• The first Lamborghini Huracán Super Trofeo was presented to the world in 2014 and the first the Huracán GT3 Evo in the following year.

Lamborghini is celebrating the production milestone of 400 Huracan racing cars manufactured in the company’s Sant’Agata Bolognese facility since 2014. 400 Huracán Super Trofeo and GT3s have been produced on the same assembly line as the road cars.

The first Lamborghini Huracán Super Trofeo was presented to the world in 2014, which replaced the Gallardo as the car of choice in Lamborghini’s single-make championship in North America, Europe, Asia and the Middle East. A year later, Lamborghini introduced the Huracán GT3, marking its official entry into GT racing.

In the next six seasons of the racing championship, the Huracán GT3 and its successor GT3 Evo, won nearly 100 races including a record three consecutive wins at the prestigious Daytona 24 Hours. Other feats attained by the GT3 Evo include a win at the coveted Sebring 12 Hours twice as well as the “triple crown” of the GT World Challenge Europe in 2019. In 2020 alone, 24 different teams represented the Huracán GT3 Evos in 15 national and international championships, covering a total of 20,000 kilometres across 88 different drivers.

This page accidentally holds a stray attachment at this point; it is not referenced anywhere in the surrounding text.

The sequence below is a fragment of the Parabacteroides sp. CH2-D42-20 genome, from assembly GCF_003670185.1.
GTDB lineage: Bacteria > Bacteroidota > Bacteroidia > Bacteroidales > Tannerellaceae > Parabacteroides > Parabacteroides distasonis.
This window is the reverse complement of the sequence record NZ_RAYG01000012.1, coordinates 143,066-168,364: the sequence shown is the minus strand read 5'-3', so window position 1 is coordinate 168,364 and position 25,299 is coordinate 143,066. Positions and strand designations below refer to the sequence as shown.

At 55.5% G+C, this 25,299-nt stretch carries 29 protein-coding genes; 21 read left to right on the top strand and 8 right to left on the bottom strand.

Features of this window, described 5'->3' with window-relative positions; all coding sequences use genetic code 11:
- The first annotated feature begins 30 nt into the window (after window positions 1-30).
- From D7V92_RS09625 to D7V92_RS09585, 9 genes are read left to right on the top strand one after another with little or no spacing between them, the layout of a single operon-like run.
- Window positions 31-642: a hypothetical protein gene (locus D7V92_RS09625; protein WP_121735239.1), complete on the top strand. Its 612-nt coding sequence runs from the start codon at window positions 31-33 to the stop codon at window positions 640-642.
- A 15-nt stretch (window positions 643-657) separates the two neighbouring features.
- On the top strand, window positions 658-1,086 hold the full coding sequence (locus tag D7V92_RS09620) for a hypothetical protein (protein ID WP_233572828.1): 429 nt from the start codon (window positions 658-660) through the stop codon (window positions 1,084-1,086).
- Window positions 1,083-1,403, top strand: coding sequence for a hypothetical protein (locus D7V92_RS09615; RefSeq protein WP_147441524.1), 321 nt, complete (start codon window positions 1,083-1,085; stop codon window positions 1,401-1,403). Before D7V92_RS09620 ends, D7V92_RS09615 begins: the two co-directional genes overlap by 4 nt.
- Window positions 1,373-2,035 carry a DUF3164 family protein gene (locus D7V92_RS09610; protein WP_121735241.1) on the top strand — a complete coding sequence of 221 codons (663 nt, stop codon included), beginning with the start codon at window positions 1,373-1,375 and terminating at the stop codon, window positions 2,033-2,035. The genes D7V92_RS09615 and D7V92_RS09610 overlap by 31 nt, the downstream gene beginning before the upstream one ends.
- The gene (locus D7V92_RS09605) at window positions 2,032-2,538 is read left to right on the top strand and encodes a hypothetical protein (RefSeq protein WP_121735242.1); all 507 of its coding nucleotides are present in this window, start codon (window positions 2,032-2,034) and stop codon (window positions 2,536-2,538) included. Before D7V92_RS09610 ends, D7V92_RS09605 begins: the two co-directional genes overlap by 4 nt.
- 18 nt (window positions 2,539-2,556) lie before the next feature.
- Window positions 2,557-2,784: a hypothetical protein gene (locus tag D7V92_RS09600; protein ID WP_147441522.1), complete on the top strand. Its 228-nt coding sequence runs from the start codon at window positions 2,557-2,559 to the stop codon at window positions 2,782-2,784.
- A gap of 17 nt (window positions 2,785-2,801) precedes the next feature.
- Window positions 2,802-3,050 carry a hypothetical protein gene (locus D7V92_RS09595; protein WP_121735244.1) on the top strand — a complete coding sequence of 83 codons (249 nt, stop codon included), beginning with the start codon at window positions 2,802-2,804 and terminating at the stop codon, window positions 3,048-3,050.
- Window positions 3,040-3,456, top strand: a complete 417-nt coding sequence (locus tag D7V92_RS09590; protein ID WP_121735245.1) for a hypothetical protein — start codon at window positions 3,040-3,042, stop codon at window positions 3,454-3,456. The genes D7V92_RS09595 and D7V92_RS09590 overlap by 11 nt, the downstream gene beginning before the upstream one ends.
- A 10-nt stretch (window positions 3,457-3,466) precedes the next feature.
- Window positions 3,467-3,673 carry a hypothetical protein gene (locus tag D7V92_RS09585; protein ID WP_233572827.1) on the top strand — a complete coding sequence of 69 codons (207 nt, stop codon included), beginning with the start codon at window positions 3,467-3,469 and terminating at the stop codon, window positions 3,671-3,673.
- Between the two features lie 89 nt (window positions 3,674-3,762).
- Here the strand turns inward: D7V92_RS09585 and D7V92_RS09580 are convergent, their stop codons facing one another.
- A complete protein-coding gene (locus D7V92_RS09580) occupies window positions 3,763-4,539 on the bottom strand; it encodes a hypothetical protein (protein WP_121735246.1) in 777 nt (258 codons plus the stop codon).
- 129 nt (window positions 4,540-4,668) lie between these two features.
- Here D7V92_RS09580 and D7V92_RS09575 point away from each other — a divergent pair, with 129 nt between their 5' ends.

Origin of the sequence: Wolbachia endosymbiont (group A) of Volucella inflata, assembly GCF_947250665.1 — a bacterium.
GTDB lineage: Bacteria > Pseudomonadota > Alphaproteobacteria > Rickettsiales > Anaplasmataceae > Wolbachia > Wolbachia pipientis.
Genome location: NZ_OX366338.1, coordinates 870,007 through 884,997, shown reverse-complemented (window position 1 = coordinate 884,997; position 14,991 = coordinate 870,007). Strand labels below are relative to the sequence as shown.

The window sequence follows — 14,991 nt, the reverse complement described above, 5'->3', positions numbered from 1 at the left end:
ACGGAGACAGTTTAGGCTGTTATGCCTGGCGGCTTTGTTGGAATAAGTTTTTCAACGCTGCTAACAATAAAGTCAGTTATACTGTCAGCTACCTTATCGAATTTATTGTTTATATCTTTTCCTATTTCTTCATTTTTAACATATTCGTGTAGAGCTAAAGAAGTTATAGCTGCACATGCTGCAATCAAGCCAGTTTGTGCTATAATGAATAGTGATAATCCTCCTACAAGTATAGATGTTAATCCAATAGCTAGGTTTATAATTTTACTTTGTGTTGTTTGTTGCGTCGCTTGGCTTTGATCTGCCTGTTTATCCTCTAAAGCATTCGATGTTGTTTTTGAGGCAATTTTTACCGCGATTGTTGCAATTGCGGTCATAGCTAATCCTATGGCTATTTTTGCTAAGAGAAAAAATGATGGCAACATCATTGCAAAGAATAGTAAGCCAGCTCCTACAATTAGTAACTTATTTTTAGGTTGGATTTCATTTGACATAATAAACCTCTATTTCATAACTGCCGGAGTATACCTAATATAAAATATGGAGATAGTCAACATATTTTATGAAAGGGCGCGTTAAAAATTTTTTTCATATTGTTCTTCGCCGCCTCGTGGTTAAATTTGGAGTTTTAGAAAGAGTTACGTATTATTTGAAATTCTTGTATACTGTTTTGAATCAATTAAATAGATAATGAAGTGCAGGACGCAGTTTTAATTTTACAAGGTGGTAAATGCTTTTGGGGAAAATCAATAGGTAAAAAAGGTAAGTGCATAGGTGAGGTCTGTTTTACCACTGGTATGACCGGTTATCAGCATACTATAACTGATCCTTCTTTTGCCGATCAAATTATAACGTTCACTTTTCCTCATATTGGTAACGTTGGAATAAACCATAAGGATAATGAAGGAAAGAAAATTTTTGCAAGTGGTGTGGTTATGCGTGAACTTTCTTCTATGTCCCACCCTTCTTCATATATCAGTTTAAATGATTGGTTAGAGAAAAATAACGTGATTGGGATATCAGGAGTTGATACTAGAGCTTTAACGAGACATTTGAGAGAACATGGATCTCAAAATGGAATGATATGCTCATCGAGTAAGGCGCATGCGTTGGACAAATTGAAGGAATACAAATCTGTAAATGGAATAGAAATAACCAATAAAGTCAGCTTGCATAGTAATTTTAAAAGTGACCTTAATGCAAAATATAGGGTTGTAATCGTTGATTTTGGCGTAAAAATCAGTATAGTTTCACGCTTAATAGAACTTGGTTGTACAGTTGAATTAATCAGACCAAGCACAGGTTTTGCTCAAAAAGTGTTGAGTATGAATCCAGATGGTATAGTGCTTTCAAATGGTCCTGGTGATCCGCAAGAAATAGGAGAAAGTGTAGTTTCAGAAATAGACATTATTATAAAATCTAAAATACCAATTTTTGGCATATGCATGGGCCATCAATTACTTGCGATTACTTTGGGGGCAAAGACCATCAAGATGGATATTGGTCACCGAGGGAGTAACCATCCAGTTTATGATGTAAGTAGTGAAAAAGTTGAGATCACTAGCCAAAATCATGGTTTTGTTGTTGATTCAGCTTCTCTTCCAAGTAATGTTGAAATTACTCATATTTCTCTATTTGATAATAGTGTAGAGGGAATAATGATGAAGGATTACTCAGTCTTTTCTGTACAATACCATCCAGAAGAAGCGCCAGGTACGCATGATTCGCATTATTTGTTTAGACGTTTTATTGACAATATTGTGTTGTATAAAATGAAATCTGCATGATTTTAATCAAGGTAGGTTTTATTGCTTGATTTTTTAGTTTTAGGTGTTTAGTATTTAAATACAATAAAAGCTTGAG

The production milestone of the racing car was celebrated at a special event that was attended by the company’s President and CEO Stephan Winkelmann, Chief Technical Officer Maurizio Reggiani, Chief Manufacturing Officer Ranieri Niccoli and Head of Motorsport Giorgio Sanna. “In a few years Squadra Corse has established itself in the most important international competitions and the Huracán GT3 and Super Trofeo are an undisputed point of reference in the Gran Turismo category,” said Winkelmann.

Guests at the event also included various technicians who build both the Huracán Super Trofeo Evo and GT3 Evo every day.

Late last year, Lamborghini took covers off the Huracan STO RWD – a track monster which is also road legal. It is powered by a V10 engine which helps it to leap to 100 kmph in three seconds.

Article published here